Summer tips for Seniors: Keeping cool and safe

Image of a lady looking at an elderly person sitting in a wheelchair in the park.

Until recently, many of us had never heard of a “heat dome.” But we were likely aware of how much our planet is heating up, and our usually mild Vancouver summers are getting warmer and warmer every year. 

Warmer summers can be especially dangerous for those most at risk in our communities, including seniors. We must support our aging population to ensure they’re staying safe and cool during significant heat events.

Keep reading to learn more summer tips for seniors and essential hot weather safety. 

The dangers of warm summers

When we’re young, we crave warm summers, but as we get older, they can become dangerous to our health and wellbeing if we don’t take extra precautions. Seniors, especially those over 65 years old, are more vulnerable to heat-related complications. These risks include a higher chance of being hospitalized due to heat exhaustion, heat stroke, and heat syncope, as well as exacerbating preexisting conditions. 

Many seniors still feel young at heart and don’t consider themselves vulnerable during heat events. This can lead to them taking unnecessary risks and endangering themselves. Additionally, older adults with dementia or other neurological conditions may be unaware of the dangers. Others are hard-set on maintaining their independence as they age, which includes being as self-reliant as possible and not listening when others are trying to help. 

Do you remember the heatwave in 2021? The BC Coroners Service reported that nearly 600 people died during this time, 91% of whom were over 60. This highlights the grave importance of supporting our seniors during extreme heat waves. 

How to keep seniors safe in warm temperatures

Whether your senior loved ones live at home or in a retirement community or assisted living facility, you can help ensure they stay cool. Here are some ways to keep them safe in warm temperatures. 

Limit outdoor activities to the cooler times of day

Getting fresh air is still essential, even during extreme hot weather events. For vulnerable populations, avoid being outside during the hottest times of the day. This is usually 10 am to 4 pm, with the worst heat happening in the afternoon. 

Help your senior loved ones get outside first thing in the morning, maybe enjoying breakfast outside, and again after the sun sets if it’s cooled down. It’s a key component of summer safety for seniors. 

Ensure they have AC and cooling options

Check their air conditioning units to ensure they work correctly before any heat events. Getting them serviced during heat waves can be tricky (due to service companies being overloaded with repair bookings), so check them regularly during summer to ensure they’re working. 

If the senior doesn’t have AC in their house, get them a portable one. Also, ensure they have ways to cool down at home, including providing plenty of fresh ice for cold drinks and having several cooling neck scarves in the freezer. You can also keep the house cool by closing the blinds and windows.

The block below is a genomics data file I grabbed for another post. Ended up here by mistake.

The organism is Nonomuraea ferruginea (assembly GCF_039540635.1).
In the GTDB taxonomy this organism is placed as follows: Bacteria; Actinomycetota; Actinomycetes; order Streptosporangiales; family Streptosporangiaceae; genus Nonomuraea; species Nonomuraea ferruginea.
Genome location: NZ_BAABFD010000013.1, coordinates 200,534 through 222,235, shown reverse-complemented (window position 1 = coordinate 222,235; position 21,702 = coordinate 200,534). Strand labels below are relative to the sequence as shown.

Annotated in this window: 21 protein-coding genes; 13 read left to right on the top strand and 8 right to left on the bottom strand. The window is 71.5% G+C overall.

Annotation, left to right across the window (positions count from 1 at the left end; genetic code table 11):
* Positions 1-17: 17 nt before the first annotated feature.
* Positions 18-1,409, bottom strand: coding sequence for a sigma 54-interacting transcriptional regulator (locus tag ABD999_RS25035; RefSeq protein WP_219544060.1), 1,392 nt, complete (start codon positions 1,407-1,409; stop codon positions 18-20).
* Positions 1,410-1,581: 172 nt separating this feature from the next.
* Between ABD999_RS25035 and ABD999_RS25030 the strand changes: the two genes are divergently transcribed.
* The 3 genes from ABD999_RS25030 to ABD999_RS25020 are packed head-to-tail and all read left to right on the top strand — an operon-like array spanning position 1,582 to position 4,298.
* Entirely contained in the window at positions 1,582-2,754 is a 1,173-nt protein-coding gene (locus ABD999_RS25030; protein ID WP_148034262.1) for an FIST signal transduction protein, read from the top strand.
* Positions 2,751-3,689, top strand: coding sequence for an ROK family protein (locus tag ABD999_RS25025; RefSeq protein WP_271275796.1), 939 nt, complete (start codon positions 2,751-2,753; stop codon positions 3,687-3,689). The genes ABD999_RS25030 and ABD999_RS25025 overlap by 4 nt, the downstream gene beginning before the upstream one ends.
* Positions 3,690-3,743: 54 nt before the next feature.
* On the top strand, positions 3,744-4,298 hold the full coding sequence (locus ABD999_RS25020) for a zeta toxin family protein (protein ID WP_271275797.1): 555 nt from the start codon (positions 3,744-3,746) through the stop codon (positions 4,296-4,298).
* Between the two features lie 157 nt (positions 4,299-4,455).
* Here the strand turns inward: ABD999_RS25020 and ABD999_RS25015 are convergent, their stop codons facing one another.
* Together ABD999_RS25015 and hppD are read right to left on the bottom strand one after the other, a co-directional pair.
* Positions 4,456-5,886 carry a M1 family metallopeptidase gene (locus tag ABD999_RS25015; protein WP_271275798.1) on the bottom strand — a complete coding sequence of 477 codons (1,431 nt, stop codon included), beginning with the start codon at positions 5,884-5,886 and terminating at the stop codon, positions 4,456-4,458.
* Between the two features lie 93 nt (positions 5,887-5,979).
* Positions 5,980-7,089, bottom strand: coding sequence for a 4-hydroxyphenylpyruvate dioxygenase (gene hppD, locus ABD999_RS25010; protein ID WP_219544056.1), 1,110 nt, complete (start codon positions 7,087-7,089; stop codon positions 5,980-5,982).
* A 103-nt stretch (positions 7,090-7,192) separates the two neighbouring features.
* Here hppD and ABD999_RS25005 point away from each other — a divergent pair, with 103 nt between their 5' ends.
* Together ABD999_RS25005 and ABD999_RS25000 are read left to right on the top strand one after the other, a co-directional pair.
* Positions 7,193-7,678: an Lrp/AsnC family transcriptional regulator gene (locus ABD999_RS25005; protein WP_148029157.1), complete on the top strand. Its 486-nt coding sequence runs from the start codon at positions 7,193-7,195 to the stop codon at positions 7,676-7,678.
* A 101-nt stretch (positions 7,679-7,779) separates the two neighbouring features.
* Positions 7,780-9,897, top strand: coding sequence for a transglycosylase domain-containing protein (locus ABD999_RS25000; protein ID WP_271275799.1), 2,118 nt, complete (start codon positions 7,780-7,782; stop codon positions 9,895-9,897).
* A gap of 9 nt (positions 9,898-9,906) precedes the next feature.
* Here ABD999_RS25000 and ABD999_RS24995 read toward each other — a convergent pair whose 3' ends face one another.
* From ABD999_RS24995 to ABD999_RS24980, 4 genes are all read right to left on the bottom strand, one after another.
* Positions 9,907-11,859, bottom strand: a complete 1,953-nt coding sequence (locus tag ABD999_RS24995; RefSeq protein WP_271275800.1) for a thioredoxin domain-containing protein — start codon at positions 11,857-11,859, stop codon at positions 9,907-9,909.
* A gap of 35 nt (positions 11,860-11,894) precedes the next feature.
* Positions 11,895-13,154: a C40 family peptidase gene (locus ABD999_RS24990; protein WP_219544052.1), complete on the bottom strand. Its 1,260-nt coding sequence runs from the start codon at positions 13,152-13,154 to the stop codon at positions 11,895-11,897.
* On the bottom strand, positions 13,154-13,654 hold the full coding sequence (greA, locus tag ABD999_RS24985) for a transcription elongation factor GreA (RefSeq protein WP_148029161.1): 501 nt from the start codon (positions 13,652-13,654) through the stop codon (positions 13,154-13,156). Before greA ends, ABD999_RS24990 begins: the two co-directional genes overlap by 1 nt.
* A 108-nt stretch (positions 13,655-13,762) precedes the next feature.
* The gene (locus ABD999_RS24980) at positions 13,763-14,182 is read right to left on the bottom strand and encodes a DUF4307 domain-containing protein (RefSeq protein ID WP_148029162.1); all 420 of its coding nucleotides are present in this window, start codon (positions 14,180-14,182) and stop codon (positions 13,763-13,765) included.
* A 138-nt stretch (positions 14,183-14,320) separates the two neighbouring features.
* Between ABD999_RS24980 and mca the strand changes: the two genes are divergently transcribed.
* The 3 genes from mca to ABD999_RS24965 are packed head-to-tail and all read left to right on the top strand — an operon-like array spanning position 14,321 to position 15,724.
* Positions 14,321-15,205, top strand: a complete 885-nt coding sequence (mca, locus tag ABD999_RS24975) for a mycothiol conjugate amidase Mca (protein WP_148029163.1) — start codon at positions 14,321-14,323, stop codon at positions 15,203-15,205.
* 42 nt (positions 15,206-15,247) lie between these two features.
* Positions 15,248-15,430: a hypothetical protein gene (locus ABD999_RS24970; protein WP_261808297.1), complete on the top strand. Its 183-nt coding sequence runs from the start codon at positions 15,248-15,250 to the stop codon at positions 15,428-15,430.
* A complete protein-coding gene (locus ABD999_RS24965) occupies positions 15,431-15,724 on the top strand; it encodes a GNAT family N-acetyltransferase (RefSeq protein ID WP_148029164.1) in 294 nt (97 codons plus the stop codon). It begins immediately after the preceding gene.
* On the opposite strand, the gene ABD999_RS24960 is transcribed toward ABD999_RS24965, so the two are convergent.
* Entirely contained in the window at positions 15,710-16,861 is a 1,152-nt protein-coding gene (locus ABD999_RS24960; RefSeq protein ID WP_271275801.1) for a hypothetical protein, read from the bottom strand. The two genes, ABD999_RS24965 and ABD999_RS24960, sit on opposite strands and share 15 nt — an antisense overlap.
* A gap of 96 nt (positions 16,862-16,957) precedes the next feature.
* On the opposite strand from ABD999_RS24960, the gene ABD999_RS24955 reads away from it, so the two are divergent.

Keep them hydrated

Make sure they’re staying hydrated, even if they’re not going outdoors in summer. Dehydration can be life-threatening for seniors. Signs of dehydration include:

  • Extreme thrust
  • Dry mouth
  • Frequent urination
  • Fever or excess sweating
  • Diarrhea and vomiting
  • Abnormal confusion or disorientation
  • Extra sleepiness

To help, use reminder alarms for them to drink a glass of water throughout the day. You can also encourage them to eat fruits and vegetables with high water content (like watermelon, cucumber, and more).

Review medications

If your loved one is on any medications, check to see if exposure to the sun can cause side effects. Some medicines will not work as well when you’re exposed to prolonged sunlight, so check with their doctor if you are unsure. 

Reduce strenuous activities; Switch to indoor activities

While exercising is very important, it shouldn’t be done if it’s dangerous. Ensure your senior loved ones avoid outside exercise during the hottest times of the day. Consider lower-effort exercises outside (like walking) earlier in the day, and switch other physical activities to indoor ones during summer to avoid overheating. This will help ensure they get the exercise they need while having a safe summer. 

Be sun smart

Help your senior loved one dress appropriately for the warmer weather. Choose light and flowy clothing to promote airflow as much as possible. If they go outside, ensure they have a large brimmed hat to protect them from the sun and that they put on sunscreen too. 

Do regular check-ins

If you’re not living with your senior loved one, check in on them regularly during extreme weather events. Ensure they take care of themselves and their home so it’s safe. Check that they have enough fresh, healthy food, and look for signs of physical or mental distress. If they live alone, this is especially important. 

Make friends with their neighbours and have them keep an eye on them when you can’t be there—even asking them to gently remind the senior of the dangers of the heat if they notice them outside unnecessarily during the day. 

Another way to care for seniors health and wellbeing in the heat

During the summer months, you likely want to get out and enjoy it yourself. When you need extra support for your senior loved ones, consider having Hero Home Care check in on them. It can be as simple as a daily phone call to ensure they stay safe. Or, an in-home visit can provide extra help and support to ensure they stay active, take their medicine, eat well, and stay cool.

Book a complimentary in-home consultation today to learn more about how our caring in-home care aides and nurses can help ensure the safety of your loved ones during adverse weather (or any day).